This browser is supported only in Windows 10 and above.


Making peace.

Posted by on

"The World Saw Evil That Day. Two Men Saw Something Else."
One of the best things about releasing one’s film in August is the dearth of interesting things to cover — this year you’ve got your "Snakes on a Plane," and you’ve got your "World Trade Center," and that’s about that. Which may explain the avalanche of feature on the Stone film at the moment, despite the fact that, now that our 9/11 film cherry has been popped (boy, we’re getting some emails about that one!), it doesn’t seem to be nearly as urgent a story. At the Risky Biz blog, Anne Thompson highlights some of the recent stories that have been published about the film (among them that odd piece from Claudia Eller at the LA Times about how the kids are just loving those 9/11 films). There’s also David M Halbfinger‘s set visit report in the Guardian, in which he notes that an unavoidably scrupulous attachment to scale and realism (an instinctual signifier that something is in good taste?) makes the topic the sole realm of the blockbuster for the moment:

The countless measurements taken and calculations made by scientists and government agencies helped Ground Zero rescue workers pinpoint dangerous areas in the weeks after the attacks. The data also provided a fuller historical record of how the buildings collapsed and lessons for future architects and engineers.

Only a movie budgeted as mass entertainment, though, could harness all that costly information to reconstruct the point of view of two severely injured and bewildered men, who didn’t even know the twin towers had been flattened until rescuers lifted them to the surface many hours later.

The film’s the cover story in Newsweek, where David Ansen, in a long feature story, writes that "This is not the 9/11
story most people would expect from Oliver Stone. There are no
conspiracies lurking in the background. No axes to grind." (It would be extremely ballsy if he did — as raw as this topic is, if Stone approached it with an agenda in mind, he’d be run out of town.) Evan Thomas and Andrew Romano idiotically continue this train of thought in a piece about our national need to mythologize historical events:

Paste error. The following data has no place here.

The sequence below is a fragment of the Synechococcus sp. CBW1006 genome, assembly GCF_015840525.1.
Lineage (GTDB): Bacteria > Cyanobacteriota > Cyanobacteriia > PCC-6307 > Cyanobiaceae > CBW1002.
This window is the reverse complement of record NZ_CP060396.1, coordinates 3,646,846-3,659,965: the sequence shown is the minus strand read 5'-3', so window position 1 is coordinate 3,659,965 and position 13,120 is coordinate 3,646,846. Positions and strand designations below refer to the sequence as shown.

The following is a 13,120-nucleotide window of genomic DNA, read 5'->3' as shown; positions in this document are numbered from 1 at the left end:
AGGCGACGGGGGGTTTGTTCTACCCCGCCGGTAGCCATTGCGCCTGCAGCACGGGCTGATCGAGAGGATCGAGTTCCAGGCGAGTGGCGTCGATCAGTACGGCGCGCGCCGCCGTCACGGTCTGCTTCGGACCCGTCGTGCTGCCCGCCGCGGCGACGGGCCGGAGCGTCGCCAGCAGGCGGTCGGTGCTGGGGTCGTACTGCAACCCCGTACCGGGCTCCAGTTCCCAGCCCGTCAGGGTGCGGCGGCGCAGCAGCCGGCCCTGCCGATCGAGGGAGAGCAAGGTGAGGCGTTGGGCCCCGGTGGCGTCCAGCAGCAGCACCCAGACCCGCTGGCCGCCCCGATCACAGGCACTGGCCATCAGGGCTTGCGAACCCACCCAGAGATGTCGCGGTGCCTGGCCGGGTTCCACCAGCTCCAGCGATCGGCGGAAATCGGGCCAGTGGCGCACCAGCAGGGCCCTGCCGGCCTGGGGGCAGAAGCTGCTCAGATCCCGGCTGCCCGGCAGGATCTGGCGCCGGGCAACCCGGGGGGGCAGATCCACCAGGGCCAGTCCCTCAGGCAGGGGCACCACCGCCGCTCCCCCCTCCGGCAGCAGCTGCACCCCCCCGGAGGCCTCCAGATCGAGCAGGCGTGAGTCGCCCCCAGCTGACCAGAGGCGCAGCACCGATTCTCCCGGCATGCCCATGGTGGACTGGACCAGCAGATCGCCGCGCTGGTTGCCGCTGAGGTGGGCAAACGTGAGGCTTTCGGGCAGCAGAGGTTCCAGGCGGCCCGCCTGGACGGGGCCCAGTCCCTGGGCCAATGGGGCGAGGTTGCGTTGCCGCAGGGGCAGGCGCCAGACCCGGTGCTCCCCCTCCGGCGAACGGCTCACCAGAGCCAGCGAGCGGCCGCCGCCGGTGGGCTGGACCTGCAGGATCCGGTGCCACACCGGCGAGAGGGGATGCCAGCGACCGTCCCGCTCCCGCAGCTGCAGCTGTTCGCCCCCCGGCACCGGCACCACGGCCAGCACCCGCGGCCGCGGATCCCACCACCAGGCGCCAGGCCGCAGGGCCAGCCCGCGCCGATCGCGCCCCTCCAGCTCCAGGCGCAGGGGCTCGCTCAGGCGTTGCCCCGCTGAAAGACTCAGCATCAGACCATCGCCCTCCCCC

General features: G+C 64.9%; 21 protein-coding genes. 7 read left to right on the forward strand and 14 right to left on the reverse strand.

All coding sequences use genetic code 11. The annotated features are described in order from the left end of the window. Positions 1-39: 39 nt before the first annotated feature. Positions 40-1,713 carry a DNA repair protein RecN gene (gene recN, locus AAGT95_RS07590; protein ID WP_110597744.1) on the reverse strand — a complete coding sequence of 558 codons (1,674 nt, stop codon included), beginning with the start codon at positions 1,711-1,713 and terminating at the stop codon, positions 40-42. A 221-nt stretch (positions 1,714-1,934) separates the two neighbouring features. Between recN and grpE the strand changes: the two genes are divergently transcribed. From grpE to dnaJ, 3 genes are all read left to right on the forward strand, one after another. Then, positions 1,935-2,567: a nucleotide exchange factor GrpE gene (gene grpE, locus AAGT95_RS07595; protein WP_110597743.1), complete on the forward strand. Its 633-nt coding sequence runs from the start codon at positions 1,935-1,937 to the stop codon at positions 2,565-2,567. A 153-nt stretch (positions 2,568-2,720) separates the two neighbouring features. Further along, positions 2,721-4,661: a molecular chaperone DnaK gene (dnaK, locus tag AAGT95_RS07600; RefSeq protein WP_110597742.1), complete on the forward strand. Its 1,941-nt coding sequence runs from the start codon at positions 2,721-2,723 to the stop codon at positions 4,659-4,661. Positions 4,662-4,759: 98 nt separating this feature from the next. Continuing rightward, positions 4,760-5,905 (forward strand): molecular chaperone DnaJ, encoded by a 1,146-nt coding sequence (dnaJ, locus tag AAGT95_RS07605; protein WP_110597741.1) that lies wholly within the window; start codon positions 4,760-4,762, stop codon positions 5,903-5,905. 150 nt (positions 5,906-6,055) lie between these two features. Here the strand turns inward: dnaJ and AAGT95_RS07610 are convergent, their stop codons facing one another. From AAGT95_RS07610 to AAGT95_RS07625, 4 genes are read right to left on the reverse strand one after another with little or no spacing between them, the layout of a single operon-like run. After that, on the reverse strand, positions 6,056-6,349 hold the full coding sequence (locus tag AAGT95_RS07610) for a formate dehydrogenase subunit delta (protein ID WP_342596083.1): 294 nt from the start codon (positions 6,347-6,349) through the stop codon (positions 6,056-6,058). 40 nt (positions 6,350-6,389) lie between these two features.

One might expect Hollywood’s Oliver Stone to drum up a conspiracy theory to explain 9/11. He is, after all, known as the director of a movie, "JFK," that essentially accused Lyndon Johnson, the CIA and the Joint Chiefs of Staff of killing President Kennedy. That Stone did not go to the dark side to explain the attacks of September 11 tells us something about the American sensibility toward that day.

Jeff Giles interviews the film’s real-life subjects, Will Jimeno and John McLoughlin.

Much better is James Poniewozik‘s piece in Time about how TV movie "The Path to 9/11" and the problem with this summer’s tragic blockbuster bookends:

So instead of stories that reflect how 9/11 changed us, we have stories that help us flatter ourselves into believing that it did. The Flight 93 movies and World Trade Center, not to take anything away from them, cherry-picked the few triumphant stories of 9/11. They let us see it as a day when Americans tapped their strength, transformed and sacrificed–whether you and I, munching our Raisinets in the audience, did or not.

And Richard Schickel reviews and likes the film, ironically, for the reasons Poniewozik has such trouble with: "Very simply, World Trade Center is a powerful movie experience, a hymn in plainsong that glorifies that which is best in the American spirit."